Of course, with all of this talk of newcomers, there are two previous award winners who have a strong chance of taking the top categories and shutting down the previously nominated pity party, Meryl Streep and George Clooney – veterans of the Oscar gambit for sure. Streep could very likely punch Michelle Williams’ impersonation of Marilyn Monroe right in the face, and George Clooney could kick away Brad Pitt’s cane, while also telling the guy from The Artist (Jean Dujardin) to shut up. Streep and Clooney – just two a**holes.
And lest we not forget my incredibly original motto, “old is gold” – especially for the “Best Supporting Actor” nominees. Everyone except for Jonah Hill is over the age of fifty, and the two oldest candidates, who carry heavy “veteran” presence appearing in numerous lauded films throughout their entire careers, are both 82.
SNUBS: As we have probably figured out already, this movie year has been populated with more notable performances than in the past few years, but that doesn’t give the academy an excuse to miss over some top-notch turns. For example, Charlize Theron Young Adult. It’s a challenging performance, and Theron plays it like a queen. (Just watch her last interaction with Patton Oswalt’s on-screen sister – magnificent stuff). If Oscar voters were really so wrapped up in Rooney Mara’s f**ked up character, why not choose a performance that really challenges American audiences, instead of gives them more of the same, but with no subtitles? Overall, the academy really didn’t gel with the film from Jason Reitman and writer Diablo Cody, but maybe that’s because it’s about being 35, and not 55 or 82.
The distaste towards the villain seems to have taken effect in supporting actor as well – where is Albert Brooks for Drive? How do academy members vote for performances like Heath Ledger’s Joker or Javier Bardem’s Anton Chigurh without at least throwing a bone towards the year’s best villain?
Those who seemed to love Shame are probably up in arms on Michael Fassbender not getting a nomination for showing his penis and acting shifty, and I feel they might be on to something. It’s certainly an – excuse me – ballsy performance. And if not for Fassbender, why not Carey Mulligan’s performance?
And lest we forget, Shailene Woodley in The Descendants seemed to be a straight-shot for a nomination, but somehow that changed over the course of many The Help-themed slumber parties at academy member households.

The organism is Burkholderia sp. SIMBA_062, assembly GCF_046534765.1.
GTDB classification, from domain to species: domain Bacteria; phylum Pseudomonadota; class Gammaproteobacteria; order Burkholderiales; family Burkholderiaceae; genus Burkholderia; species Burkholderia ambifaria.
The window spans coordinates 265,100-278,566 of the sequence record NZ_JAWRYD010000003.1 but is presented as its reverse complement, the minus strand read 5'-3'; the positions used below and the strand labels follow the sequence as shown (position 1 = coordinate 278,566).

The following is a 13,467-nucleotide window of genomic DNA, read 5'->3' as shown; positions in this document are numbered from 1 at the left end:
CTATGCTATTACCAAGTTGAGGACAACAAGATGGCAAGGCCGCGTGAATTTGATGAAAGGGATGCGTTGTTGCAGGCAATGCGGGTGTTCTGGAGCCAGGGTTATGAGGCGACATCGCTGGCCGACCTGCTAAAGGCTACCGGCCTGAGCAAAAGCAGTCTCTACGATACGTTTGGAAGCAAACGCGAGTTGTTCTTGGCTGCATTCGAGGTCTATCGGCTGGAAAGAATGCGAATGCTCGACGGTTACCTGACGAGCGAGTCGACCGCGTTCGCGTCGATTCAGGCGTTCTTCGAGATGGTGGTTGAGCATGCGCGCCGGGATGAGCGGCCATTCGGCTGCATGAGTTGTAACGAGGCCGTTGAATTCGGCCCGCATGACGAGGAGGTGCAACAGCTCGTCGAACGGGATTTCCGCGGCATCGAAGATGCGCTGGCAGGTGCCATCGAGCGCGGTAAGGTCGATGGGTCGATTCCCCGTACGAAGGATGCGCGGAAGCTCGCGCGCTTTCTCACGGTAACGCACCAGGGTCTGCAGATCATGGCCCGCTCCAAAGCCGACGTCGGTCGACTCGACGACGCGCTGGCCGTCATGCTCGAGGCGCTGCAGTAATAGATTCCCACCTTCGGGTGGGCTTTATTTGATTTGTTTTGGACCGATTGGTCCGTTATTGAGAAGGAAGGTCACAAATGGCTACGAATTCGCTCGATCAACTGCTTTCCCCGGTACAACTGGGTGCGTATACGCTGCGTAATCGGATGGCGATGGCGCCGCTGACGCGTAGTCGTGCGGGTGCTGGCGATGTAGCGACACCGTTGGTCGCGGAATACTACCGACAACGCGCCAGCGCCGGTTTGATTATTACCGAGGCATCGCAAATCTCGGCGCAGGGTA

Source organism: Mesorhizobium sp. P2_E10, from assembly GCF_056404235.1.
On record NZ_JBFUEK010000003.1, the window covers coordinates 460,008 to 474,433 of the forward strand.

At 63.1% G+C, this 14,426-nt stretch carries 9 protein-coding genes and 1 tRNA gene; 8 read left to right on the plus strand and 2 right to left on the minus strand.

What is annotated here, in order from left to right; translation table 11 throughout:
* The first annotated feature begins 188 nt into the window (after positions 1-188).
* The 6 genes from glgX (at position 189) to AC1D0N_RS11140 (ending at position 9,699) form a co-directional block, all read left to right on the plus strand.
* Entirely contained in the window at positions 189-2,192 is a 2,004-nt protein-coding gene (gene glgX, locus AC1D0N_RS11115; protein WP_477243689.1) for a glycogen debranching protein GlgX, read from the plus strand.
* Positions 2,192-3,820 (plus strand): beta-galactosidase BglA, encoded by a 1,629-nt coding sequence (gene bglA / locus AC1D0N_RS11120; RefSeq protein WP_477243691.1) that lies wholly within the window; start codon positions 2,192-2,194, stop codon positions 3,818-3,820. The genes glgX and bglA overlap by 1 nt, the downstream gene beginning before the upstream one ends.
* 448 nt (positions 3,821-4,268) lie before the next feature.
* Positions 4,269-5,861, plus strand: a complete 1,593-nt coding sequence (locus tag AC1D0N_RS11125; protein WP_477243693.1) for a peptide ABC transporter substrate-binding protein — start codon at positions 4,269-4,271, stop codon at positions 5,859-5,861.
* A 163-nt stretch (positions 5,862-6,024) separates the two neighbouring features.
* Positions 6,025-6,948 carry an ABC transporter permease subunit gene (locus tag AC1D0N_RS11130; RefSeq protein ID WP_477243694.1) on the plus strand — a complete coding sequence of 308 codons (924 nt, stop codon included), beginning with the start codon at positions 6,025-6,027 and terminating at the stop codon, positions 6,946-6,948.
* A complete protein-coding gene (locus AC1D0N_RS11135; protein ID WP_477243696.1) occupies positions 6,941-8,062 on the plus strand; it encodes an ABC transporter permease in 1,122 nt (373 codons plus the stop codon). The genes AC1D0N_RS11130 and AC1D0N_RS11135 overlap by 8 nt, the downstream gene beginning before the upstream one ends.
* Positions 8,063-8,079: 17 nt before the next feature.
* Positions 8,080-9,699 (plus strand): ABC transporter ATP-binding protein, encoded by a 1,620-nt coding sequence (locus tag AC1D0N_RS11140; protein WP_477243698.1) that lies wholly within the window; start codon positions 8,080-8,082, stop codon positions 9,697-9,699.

III. Screenplay Categories
“Best Original Screenplay” and “Best Adapted Screenplay” might be the least stressful section of all the Oscar categories, but my teeth still slightly gnash in confusion when certain movies are taken into account (you can read about them in the more organized “Snubs” section below).
“Adapted Screenplay” has little surprise in my book aside from The Ides of March, which is a perfect place for that movie. It doesn’t deserve to win, but it deserves to be acknowledged (at least, if you’re going to already ignore Philip Seymour Hoffman’s and Paul Giamatti’s performances).
The category with a bit more color is “Original Screenplay.” While Bridesmaids may not seem the same type of film to get similar recognition to a Woody Allen script, the more surprising inclusion is JC Chandor for Margin Call. Like Kristen Wiig and Annie Mumolo for Bridesmaids, Margin Call is Chandor’s first script. On top of this, a screenplay for a highly-praised foreign film (I haven’t seen it yet) A Separation has been thrown into the ring, making Hazanavicius’ likely victory a tad more questionable.
SNUBS: As far as recognizing independent first-time scripts go, Margin Call isn’t the one I’d put at the top of the pile. Where is 50/50, which even the hacks at the Golden Globe sought to recognize? Or Martha Marcy May Marlene?
In general, I’m surprised Beginners hasn’t caught more steam with voters. If you’re looking at it from an incredibly shallow perspective, what components is it missing? It has cancer, homosexuality, death, parents, and it’s all based on a very true story. Please tell me the subtitled dog didn’t have anything to do with this.
It would have been nice to see Win Win pop into the category of “Best Original Screenplay,” but I suppose that’s the fate you face when releasing your movie in March.
Also, insert here more grumbles about Young Adult not being included.
IV. Other Categories
Animated Feature: How do you nominate the abysmal Puss in Boots and not The Adventures of Tintin? Show me one sequence you find to be impressive in Puss and I’ll show you triple that in Tintin. The script may not be the best, but it’s certainly more involving than a Shrek spin-off.
Best Cinematography: Where’s The Descendants? Take out Dragon Tattoo, replace it with the gorgeous yet humbling depiction of Hawaii captured in Payne’s movie, and call it a day. David Fincher cinematographer Cronenweth deserves kudos for better work, which I’m sure isn’t too far down the line. (If he wasn’t up against Inception last year, he should have won it then.)
Best Original Score: The fanboys and girls who keep voting John Williams need to step up their game, or just submit to the fact that they will lose again to The Artist … even with Williams being nominated TWICE in the same category. The biggest surprise here is Tinker Tailor Soldier Spy. I didn’t think anyone liked the muted jazz score as much as I did.
Best Make Up: Looks like The Iron Lady and Albert Nobbs are going to fight over the award Norbit was once nominated for.
Sound Editing: Okay, yes, the sound in Drive is great. But that’s it? If you’re going for technical kudos, why not give Drive a nudge towards “Best Cinematography”?
Best Visual Effects: Here’s hoping Hugo loses to a summer blockbuster just because. This might be the one category that Harry Potter fans will get to claim their own as their movie franchise disappears from movie calendars forever (until the inevitable remake).
As outsiders to the academy, we can at least be glad that this year’s ceremony holds little guarantees. The same people who voted for Demian Bechir could help flip this movie awards showboat away from the direction of The Artist, and in the direction of something like The Help. Academy members, if you are reading this, please, please, please, please, please, please, please, please make sure that doesn’t happen.